Simulations vs Games
Simulations vs Games
Games and simulations are two things that seem talked about in the same circles. Sometimes they even get misinterpreted for one another. They do share some of the same characteristics; but games and simulations are different from one another.
Before we jump into what those differences are, let’s first define what we mean by games.
What are games?
Games are activities that have an explicit goal. There is a clear structure that guides players’ choices and experiences. Games allow players to interact with the environment, other players, or both. Finally, games have feedback mechanisms that provide players with a gauge for how their interaction affects their play.
One reason why players find games so engaging and addictive is because they create an emotional reaction in players. This visceral sense of accomplishment, triumph, or fiero, that players get when they play great games is what keeps them coming back for more.
What are simulations?
So how do simulations compare to games? Simulations can also be games. Games such as The Sims or Sim City even have simulation in the title. Simulations can also be serious games. Serious games are games that have been designed from the ground up for learning.
So what are some examples of simulations? Microsoft Flight Simulator qualifies for its ability to accurately recreate how one would operate an aircraft. Cytosis is a serious game in its ability to teach players cell biology. Chess is a serious game based on its ability to show insights on how strategies might play out on a battlefield.
Simulations – unlike games – are supposed to be representative. They are supposed to be replications of what can be or has been. If you’ve ever seen Civil War reenactors, played the Stock Market Game in your high school economics class, or participated in a case study, then you know what simulations can be used for.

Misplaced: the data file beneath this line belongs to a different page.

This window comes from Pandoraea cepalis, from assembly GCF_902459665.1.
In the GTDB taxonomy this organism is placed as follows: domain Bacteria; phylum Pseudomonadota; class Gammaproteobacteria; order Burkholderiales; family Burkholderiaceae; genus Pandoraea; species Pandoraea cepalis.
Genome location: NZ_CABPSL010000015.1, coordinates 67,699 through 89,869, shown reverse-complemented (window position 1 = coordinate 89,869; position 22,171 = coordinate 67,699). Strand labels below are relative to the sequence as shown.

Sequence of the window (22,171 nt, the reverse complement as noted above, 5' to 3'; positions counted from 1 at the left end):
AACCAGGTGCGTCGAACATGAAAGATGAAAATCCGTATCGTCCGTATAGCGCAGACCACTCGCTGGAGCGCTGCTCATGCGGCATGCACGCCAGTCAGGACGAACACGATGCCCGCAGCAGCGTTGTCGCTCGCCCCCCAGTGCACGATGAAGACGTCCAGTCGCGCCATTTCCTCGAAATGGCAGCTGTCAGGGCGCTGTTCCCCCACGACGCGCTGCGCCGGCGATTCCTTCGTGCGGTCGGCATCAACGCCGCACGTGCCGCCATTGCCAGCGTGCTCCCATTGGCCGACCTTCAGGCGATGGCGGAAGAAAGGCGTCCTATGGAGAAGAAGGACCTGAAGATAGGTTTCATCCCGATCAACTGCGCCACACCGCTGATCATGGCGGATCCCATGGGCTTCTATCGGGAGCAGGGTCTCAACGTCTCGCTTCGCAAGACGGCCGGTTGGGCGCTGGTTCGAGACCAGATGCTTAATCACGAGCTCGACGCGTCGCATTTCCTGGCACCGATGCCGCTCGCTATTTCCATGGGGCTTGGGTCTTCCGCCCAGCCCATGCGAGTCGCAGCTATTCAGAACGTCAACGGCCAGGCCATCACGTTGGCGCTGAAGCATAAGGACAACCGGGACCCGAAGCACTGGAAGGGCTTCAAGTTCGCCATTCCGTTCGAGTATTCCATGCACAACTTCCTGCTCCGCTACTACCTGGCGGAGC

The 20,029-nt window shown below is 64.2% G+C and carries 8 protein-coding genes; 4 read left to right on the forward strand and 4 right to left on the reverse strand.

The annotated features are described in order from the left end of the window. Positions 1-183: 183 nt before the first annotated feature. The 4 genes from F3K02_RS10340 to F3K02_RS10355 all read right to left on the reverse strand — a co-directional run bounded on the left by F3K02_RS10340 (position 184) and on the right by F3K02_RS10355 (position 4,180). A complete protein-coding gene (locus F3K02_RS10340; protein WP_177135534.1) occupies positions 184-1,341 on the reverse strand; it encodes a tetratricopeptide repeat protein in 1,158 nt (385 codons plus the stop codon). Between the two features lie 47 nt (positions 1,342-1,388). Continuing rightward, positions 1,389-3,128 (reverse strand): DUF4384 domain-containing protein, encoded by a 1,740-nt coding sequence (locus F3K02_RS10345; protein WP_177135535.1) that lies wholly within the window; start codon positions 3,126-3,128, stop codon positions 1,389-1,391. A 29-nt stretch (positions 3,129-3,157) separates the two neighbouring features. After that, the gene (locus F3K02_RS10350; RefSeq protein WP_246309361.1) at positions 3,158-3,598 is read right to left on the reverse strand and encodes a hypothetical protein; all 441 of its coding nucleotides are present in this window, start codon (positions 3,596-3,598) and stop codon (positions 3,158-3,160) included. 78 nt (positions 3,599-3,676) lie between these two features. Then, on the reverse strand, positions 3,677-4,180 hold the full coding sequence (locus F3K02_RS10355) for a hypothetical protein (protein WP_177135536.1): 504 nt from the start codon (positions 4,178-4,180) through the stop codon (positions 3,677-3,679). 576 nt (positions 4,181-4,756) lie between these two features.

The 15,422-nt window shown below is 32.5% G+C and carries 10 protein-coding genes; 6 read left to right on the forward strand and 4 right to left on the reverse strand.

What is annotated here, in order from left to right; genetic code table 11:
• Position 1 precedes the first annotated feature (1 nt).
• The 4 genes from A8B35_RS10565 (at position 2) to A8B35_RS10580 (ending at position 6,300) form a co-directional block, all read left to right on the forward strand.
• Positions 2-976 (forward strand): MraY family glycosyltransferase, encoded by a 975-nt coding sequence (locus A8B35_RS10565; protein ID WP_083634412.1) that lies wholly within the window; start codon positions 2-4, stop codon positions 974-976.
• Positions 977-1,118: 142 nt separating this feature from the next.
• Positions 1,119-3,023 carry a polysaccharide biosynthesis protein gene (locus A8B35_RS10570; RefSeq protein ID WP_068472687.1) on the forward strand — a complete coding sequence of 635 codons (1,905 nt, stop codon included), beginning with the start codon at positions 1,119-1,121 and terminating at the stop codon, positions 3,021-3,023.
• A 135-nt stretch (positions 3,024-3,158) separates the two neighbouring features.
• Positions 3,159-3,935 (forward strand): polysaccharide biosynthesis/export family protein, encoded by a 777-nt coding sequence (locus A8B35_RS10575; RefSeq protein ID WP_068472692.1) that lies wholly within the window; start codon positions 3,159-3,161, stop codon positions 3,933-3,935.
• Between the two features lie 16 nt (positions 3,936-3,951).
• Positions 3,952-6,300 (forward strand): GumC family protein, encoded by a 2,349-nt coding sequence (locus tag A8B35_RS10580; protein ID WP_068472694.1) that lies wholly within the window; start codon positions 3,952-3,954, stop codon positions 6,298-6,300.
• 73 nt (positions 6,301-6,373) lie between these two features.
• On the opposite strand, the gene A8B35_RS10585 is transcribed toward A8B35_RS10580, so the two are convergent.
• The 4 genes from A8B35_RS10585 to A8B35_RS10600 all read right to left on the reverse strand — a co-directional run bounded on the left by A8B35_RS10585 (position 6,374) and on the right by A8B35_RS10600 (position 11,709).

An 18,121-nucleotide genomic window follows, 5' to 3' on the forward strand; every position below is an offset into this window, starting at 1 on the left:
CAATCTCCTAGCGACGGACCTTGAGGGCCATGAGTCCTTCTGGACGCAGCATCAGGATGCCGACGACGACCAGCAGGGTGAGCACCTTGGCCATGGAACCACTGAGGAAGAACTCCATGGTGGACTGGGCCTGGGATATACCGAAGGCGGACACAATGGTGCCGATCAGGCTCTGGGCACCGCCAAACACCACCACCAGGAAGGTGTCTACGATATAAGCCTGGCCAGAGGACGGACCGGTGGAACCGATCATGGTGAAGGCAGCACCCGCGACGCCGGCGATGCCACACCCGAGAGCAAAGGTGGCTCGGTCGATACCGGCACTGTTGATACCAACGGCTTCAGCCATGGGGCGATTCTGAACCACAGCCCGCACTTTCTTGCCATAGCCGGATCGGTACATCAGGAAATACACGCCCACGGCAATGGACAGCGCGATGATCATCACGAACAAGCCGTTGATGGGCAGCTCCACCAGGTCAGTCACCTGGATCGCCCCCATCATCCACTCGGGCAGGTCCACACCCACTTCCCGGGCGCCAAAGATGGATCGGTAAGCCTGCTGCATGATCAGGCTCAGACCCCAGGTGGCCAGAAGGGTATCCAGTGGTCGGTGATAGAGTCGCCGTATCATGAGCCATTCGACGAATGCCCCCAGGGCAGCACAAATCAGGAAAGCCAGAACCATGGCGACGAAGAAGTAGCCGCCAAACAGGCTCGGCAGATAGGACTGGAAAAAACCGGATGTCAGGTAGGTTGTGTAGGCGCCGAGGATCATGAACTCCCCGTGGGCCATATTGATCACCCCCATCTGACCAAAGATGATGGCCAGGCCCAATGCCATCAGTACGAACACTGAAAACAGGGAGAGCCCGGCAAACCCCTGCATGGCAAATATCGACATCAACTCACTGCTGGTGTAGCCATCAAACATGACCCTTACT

Simulations, unlike games, are based on the recreation of a situation. Those can be historical or theoretical situations. But all simulations require the player to problem solve and make decisions that one might make in the real world. Debate Club, Mock Trial Team, and Model United Nations are all examples of how simulations have been applied for co-curricular learning.
Simulations are often engaging forms of experiential learning because they provide a means for players to practice. Simulations give participants a safe means for them to play, experiment, and experience what this would be like in a real world situation. Flight simulators or historical reenactments provides a way for players to experience something that would be too costly, dangerous, or otherwise impossible.
Returning to simulations versus games
So how are simulations like games? Many gamers can see that simulations share some characteristics in common like a scaled difficulty level that progresses with players. Flight simulators can be as graphically rich as the latest PC games. Both games and simulations also provide rich feedback for the player in the form of engagements, interactions, and unfolding consequences as a result of players’ decisions.
Unlike games, simulations don’t have a specific win/loss state. Games contain structures of specific conditions where the game ends. Typically this results in unequal outcomes for players. “I win and you lose” conditions for war games, “We both earned points, but I earned more points than you” in board games, or “I finished the race the fastest” in sports or athletics contests.
Simulations don’t have a typical win/loss state. They continue to exist after players have left and can continue to be played over time. Simulations, like their real world experiences, continue to be. They are an unending interpretation of a state of affairs from which players played a small role.
Now you should be able to tell the differences and similarities between games and simulations. Both can be used to meet your learning, education, and training needs. Though they both provide different outcomes for your students based on what you want them to learn and takeaway.
Simulations are based on a re-creation of scenarios and require problem solving from players for them to succeed in surmounting them. Games on the other hand don’t necessarily rely on problem solving for players to engage and finish them. Rather, they can use feedback mechanisms that incentivize them to continue playing.
Both simulations and games provide experiences for your players and learners to engage with material that you have created. You can consider simulations and games both vehicles for bringing your audience where you intend for them to go.
Dave Eng, EdD